Chinese Imports Liquid Sugar/Premix Imports To Hit Record in 2022/23

Insight Focus

New customs rules have triggered concerns about premix powder imports. Liquid sugar and premix imports for 2022/23 will reach new highs. If these sugars are restricted, raw sugar import margins could rise.

New Customs Regulations For Comprehensive Bonded Zones

Comprehensive bonded zones (CBZ) are special commercial zones that enjoy favorable taxation policies and are managed by Customs authorities.

The General Administration of Customs (GAC) released a policy document aimed at enhancing the service capabilities of China’s 161 comprehensive bonded zones on August 16th.

The GAC introduced 23 guidelines, of which article 18 stirred the sensitive nerves of the sugar market.

(18) Adjusting measures for the management of key commodities.

Content: Adjust key commodity management measures involving tariff quota management, implementation of trade remedy measures, suspension of tariff concession obligations and retaliatory tariffs in the comprehensive bonded area. (Completion date: October 2023)

Customs Interpretation: …prevent enterprises from using policy overlapping gaps to avoid tax policies and trade control policies and prevent and resolve major and systemic risks.

Why Does The Chinese Sugar Market Care?

Sugar is one of the 8 commodities subject to tariff quotas.

And the interpretation reminds people of the showstopper concerning sugar this year – premix powder imports into CBZs.

Could it be that the domestic sugar industry’s long-term lobbying against this product is finally working?

  • All of this is still speculation, and it may not be until the completion deadline of October this year that we can determine whether the ordinance is aimed at premix powder.
  • This involves Chinese demand of about 300k tonnes, mainly white sugar.
  • Will direct imports of liquid sugar and premix powder be affected?

Liquid Sugar and Premix Import Rise

As expected, Indian whites imports dried up in July, but the absence was replaced with Brazilian whites.

We assume this sugar goes into CBZs for premix powder production. If the new regulation is indeed intended to limit the premix in CBZs, China’s demand for white sugar imports may decline.

The direct imports continue. July saw another strong month of liquid sugar and premix powder imports, up to 137k tonnes in dry weight, sugar equivalent.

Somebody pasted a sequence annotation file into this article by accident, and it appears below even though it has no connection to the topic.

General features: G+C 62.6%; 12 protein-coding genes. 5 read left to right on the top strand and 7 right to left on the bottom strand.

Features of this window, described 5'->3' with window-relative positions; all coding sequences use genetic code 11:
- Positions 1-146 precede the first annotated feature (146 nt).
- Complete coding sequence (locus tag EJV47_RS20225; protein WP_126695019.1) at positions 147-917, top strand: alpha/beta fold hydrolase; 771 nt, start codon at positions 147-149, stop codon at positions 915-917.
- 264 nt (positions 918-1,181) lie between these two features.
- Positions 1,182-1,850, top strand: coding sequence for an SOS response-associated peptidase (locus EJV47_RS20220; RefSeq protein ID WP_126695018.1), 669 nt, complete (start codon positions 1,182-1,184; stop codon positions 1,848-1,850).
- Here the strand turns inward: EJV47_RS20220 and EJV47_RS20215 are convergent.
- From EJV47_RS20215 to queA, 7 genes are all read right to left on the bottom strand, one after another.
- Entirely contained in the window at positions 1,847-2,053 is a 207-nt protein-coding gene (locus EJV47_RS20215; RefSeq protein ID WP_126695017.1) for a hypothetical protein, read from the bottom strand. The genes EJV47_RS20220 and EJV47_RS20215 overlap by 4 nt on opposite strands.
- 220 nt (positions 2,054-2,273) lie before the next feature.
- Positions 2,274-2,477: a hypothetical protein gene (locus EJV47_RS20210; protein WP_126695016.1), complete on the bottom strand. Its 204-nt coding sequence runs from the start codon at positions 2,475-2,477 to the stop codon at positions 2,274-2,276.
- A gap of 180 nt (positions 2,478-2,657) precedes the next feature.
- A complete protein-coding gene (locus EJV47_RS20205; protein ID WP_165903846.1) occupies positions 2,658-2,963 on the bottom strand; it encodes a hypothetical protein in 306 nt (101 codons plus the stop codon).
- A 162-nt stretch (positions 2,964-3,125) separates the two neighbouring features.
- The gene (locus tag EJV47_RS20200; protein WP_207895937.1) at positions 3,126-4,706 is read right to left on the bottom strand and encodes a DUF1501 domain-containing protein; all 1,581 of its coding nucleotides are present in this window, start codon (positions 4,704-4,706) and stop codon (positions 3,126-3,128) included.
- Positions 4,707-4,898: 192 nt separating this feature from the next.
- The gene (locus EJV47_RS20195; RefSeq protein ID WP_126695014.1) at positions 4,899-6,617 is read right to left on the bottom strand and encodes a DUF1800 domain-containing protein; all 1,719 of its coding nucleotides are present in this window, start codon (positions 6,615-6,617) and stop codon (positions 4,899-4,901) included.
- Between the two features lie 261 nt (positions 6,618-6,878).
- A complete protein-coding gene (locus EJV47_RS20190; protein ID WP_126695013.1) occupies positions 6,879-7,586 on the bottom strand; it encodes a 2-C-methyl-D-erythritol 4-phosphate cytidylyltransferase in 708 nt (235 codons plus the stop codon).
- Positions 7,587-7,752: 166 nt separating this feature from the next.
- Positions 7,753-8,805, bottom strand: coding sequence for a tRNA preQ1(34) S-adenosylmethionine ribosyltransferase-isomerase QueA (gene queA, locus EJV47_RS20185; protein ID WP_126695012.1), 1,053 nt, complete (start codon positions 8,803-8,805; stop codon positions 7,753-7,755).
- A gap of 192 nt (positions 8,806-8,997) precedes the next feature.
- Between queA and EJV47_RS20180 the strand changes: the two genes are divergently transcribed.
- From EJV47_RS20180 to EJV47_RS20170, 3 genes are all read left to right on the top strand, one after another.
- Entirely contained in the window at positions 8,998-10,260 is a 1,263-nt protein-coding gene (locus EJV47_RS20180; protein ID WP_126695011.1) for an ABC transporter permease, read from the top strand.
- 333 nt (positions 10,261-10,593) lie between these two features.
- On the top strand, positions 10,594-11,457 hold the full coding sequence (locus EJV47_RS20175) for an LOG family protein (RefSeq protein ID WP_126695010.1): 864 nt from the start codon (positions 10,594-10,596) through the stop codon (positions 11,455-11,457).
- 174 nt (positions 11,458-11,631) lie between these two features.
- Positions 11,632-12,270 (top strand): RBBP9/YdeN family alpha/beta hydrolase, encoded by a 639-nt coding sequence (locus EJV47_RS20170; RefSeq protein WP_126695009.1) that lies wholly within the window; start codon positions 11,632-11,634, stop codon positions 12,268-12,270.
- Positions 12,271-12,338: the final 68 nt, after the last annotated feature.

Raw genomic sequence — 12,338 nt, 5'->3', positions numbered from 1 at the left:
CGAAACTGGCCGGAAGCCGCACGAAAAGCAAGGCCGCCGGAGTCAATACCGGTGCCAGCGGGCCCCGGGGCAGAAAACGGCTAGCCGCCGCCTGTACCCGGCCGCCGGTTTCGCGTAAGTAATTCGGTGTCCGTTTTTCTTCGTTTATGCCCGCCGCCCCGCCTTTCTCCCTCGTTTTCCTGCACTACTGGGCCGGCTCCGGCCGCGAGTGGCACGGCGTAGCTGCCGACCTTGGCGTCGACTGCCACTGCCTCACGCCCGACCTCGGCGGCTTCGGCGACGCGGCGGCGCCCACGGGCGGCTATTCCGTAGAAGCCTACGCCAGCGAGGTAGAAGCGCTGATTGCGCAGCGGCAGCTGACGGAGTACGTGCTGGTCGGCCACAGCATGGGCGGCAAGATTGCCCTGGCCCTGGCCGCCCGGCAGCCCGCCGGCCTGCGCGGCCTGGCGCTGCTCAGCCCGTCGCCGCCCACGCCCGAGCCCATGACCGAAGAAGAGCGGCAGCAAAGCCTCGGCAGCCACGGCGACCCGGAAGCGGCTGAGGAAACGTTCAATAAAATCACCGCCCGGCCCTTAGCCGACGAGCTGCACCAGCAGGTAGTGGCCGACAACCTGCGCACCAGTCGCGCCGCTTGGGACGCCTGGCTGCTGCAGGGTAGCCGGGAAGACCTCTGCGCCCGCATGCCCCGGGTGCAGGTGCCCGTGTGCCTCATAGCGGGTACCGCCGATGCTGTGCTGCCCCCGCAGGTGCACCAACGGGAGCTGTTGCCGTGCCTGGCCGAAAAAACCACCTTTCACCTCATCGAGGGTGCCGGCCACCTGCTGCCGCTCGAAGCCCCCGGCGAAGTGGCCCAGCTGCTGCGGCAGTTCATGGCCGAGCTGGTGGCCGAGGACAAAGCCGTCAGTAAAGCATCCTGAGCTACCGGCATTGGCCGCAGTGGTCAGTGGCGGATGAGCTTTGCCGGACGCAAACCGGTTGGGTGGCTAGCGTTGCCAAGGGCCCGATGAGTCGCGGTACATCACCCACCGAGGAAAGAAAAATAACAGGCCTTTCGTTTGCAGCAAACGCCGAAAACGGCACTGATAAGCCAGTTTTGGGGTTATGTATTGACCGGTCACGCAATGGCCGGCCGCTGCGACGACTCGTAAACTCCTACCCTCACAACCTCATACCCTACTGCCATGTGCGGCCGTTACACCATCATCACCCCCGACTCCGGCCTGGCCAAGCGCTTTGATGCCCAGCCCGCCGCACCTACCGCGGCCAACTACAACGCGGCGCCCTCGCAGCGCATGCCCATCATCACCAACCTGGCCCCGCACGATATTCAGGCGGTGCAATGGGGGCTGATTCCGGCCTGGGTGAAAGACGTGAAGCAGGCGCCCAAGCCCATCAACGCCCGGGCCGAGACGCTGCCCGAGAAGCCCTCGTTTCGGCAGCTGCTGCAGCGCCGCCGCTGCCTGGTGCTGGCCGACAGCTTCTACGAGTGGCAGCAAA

In addition, we also picked up traces of Brazilian white sugar being sent to Thailand, which is likely to be used in the production of liquids and premix for onward export to China.

This season’s imports of liquid sugar and premixes totaled 1.1m tonnes by end of July. With this momentum, it’s likely to break last season’s record.

What If the Cheapest Sugar Got Kicked Out?

I must remind again that we don’t know how the new rules will be implemented. And we know that Chinese officials are not a fan of surging sugar prices. But suppose that imports of these low-priced sugar sources were indeed restricted, that should be good news for sugar refineries.

This year, the landed cost (dry weight) of liquid sugar has been rising, from about 5,000 yuan/tonne to 5,900 yuan/tonne in July. Nevertheless, it is still the cheapest sugar on the market.

This has eased the surge in domestic prices but has also put pressure on sugar import profits. The AIL (Out Of Quota) raws import margins have so far remained in negative territory.

If premix powder in CBZs is indeed restricted, we could see the AIL import margin improve.

This helps the refineries to free up their AIL raws demand (50% import duties). So far, we understand that only a few cargoes of raw sugar were bought to cover their AIL demand, while the total allocation is over 3m tonnes. Other refineries are still waiting for a better opportunity.

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